TURN to Thankfulness

It takes courage to be thankful. I think I read that somewhere recently.

It’s the week leading up to Thanksgiving here in Canada. I’m noticing we get caught up in the preparations for the holiday. Getting the right turkey. Grass-fed or the one on sale? Pumpkin pie or apple? Or better yet both! House cleaned. Family visiting. Or maybe a cozy dinner for just a few friends. All important things. In the scramble to get ready for Thanksgiving, we tend to forget the thanks part. At least I do. It’s just one more day to conquer, in the long list of fall’s To Do.

If I’m totally honest it’s not just Thanksgiving. It’s easy to forget to be grateful every day, all year. I used to be better at it. I spent two years capturing photos of what I was grateful for. That discipline fell by the wayside as life happened. Discontent settled in it’s place. It was easier to complain than say thank you.

For some of us, right now finds us in a hard place. Sickness, prodigal sons and daughters, busyness, divorce, finances, loss are leaving us feeling worried, heartbroken and anything but grateful.

The challenge is there for us. To be brave in the midst of the trouble, the mess, the grief. To say thank you or I’m grateful for…rather than curse the ground, that hard spot, we stand on.


I understand your fear.
If we say thanks for that hard spot, does it mean it will go on forever? Does it negate the bad? The evil? Does it mean the bad guy gets away with it? Does it wipe out our true feelings?

I understand your grief.
Saying thanks feels like we’re denying what’s really going on. It feels like we’re pouring icing over a mouldy cake. It’s like denying the hurt.

Giving thanks when it’s the last thing we want to do and the last thing people expect, feels like a big vicious lie. It feels like betrayal to ourselves. It’s feels like it’s the most exhausting thing ever.

It’s not.

I’m not telling you to not acknowledge what’s going on and gloss it over like it’s not happening. No that’s not what I’m saying. What I am saying is in acknowledging the truth of the situation and working it through, don’t let the negatives bury you. Don’t let the enemy drown you in despair. Be brave.

It takes courage to turn to thankfulness when all we want to do is run away and hide, because it makes us vulnerable. It opens up a place in our hearts and souls, that we’ve hidden because it hurts so much. It’s painful to bring it into the light. But in the light, the wounds can be seen. In the light, the healing begins.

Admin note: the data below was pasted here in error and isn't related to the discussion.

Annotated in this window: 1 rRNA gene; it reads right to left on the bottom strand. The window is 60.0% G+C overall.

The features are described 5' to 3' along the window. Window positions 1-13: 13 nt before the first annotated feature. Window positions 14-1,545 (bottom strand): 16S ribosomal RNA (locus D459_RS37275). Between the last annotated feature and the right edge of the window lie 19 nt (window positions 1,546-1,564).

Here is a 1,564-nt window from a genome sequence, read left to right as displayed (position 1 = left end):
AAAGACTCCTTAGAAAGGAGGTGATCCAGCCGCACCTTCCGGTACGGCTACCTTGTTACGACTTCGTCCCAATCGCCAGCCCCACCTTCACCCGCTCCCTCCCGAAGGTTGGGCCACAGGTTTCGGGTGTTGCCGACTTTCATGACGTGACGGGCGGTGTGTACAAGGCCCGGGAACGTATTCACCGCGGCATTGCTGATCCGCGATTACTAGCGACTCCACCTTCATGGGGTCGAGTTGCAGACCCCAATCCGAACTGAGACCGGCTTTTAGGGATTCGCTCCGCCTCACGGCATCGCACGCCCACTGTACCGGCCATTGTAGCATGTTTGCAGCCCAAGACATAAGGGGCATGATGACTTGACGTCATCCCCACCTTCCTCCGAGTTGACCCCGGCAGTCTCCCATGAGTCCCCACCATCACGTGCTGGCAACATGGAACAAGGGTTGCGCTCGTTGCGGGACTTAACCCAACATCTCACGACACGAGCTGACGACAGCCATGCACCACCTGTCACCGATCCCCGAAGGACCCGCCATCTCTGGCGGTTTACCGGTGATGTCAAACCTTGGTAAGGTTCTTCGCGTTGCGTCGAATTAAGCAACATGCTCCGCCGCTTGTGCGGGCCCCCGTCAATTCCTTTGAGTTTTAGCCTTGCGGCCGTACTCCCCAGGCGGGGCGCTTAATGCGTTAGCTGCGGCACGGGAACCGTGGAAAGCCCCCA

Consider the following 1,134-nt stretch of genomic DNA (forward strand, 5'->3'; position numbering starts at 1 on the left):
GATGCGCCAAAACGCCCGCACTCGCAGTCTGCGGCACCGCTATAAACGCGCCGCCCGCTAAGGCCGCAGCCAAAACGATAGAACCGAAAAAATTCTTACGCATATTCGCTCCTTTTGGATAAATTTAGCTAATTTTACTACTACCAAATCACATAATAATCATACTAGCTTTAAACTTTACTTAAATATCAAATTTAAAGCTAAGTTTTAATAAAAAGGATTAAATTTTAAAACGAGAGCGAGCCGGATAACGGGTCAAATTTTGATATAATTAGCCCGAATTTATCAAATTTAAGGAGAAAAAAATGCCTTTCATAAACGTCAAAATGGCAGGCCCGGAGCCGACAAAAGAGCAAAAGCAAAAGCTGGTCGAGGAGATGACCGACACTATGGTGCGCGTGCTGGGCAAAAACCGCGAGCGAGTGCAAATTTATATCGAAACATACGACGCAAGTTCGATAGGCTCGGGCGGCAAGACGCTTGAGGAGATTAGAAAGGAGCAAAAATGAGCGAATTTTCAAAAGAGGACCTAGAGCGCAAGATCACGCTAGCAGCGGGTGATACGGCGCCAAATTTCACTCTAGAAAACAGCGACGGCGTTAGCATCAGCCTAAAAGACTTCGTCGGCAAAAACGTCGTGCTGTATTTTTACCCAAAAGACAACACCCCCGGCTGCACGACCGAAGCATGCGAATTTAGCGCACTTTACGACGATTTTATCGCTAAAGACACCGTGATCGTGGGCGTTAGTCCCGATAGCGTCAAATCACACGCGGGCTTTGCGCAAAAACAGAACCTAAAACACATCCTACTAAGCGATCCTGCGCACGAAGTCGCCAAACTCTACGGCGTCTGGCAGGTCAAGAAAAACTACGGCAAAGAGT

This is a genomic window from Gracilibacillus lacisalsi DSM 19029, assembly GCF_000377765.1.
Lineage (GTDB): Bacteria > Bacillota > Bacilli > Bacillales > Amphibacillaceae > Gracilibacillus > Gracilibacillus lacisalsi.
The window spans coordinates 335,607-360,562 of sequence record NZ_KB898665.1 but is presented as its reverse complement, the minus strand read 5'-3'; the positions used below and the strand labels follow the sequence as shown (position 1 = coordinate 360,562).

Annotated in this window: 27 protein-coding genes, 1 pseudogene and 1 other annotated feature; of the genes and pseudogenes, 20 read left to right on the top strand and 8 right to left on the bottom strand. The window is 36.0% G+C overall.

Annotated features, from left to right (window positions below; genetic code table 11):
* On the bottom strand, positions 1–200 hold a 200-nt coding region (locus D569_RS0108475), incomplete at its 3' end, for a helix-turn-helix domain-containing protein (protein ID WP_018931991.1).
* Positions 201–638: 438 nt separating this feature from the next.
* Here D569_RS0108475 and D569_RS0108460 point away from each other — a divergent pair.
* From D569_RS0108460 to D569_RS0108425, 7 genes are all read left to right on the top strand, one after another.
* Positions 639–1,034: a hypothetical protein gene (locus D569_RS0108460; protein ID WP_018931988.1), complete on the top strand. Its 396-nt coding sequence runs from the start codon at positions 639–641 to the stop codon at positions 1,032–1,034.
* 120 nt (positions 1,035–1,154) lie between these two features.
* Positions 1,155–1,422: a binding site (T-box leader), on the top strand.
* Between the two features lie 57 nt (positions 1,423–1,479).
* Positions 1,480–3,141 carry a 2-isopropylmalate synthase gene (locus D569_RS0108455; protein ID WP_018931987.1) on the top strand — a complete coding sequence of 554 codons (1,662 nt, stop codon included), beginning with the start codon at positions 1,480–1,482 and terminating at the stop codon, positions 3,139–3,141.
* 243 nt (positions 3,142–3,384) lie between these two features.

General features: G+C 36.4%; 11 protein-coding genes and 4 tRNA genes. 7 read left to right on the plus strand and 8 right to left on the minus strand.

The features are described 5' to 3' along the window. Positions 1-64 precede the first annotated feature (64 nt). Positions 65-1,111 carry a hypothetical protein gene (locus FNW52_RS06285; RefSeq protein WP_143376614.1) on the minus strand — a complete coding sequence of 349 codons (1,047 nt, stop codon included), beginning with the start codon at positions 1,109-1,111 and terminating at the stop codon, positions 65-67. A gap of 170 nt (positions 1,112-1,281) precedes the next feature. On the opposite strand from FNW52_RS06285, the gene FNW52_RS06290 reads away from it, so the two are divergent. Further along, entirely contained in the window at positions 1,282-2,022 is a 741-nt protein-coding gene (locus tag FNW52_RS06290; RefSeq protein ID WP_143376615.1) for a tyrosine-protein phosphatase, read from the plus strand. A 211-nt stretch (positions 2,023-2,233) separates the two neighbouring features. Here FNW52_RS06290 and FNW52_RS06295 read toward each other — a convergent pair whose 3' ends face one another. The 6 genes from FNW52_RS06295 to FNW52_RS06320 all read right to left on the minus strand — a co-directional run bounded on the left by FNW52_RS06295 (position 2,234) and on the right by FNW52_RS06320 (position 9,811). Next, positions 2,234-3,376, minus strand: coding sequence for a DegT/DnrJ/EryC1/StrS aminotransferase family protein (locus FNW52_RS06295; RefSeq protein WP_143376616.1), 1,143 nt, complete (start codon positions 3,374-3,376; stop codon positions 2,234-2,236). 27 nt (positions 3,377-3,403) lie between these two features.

Going against what we feel, can be good for us. The heart is deceptive, Scripture tells us. Saying thank you reveals the lies. It ushers in a new perspective. I have found practicing the art of saying thank you can bring great peace. It brings the positive to the forefront.
It’s not the big things either. Don’t you find that when you open your eyes, God brings out little gifts that let us know we are seen by Him, and He loves us?

For others, today may find us blessed. Let’s not forget to say thank you for those great joys. We can get caught up in the celebration and forget.  Jesus healed ten lepers.  Nine got caught up in their celebration, they left without a backward glance. Only one remembered to go back and thank Him.

In TURNING to thankfulness, we brave a whole new world. Like kindness, thankfulness can lead us back to love. Thankfulness shows us the best in a person, or a situation. Instead of critiquing everyone and everything, we see the good. It softens our hearts and opens our attitudes, our minds and our hearts to love.

It might be just a baby step this Thanksgiving holiday, but let’s not forget to say thanks:

to someone for the joy they bring us.
for the sunshine and the fall beauty.
for our health. We take it for granted.
for the tough spot we are in. Maybe we need another perspective.
for those who stick by us, through thick and thin.
for food and shelter that most of us rarely have to worry about.

The list goes one. What or who are you thankful for today?

Give thanks to the Lord for He is good; his love endures forever.  1 Chronicles 16:34

I always thank my God for you because of his grace given you in Christ Jesus.  Cor 1:4

TURN to that Echo

Lately, God’s been trying to get my attention. He may have been trying for more than a while, but it’s now hard to ignore. Because it’s so obvious and blatant.


My experience with God has mostly been gentle, subtle nudges. As I write that, I am surprised. Because of late, I may not have described God using those words. Gentle.  Subtle.  That’s not been my opinion of Him in recent months.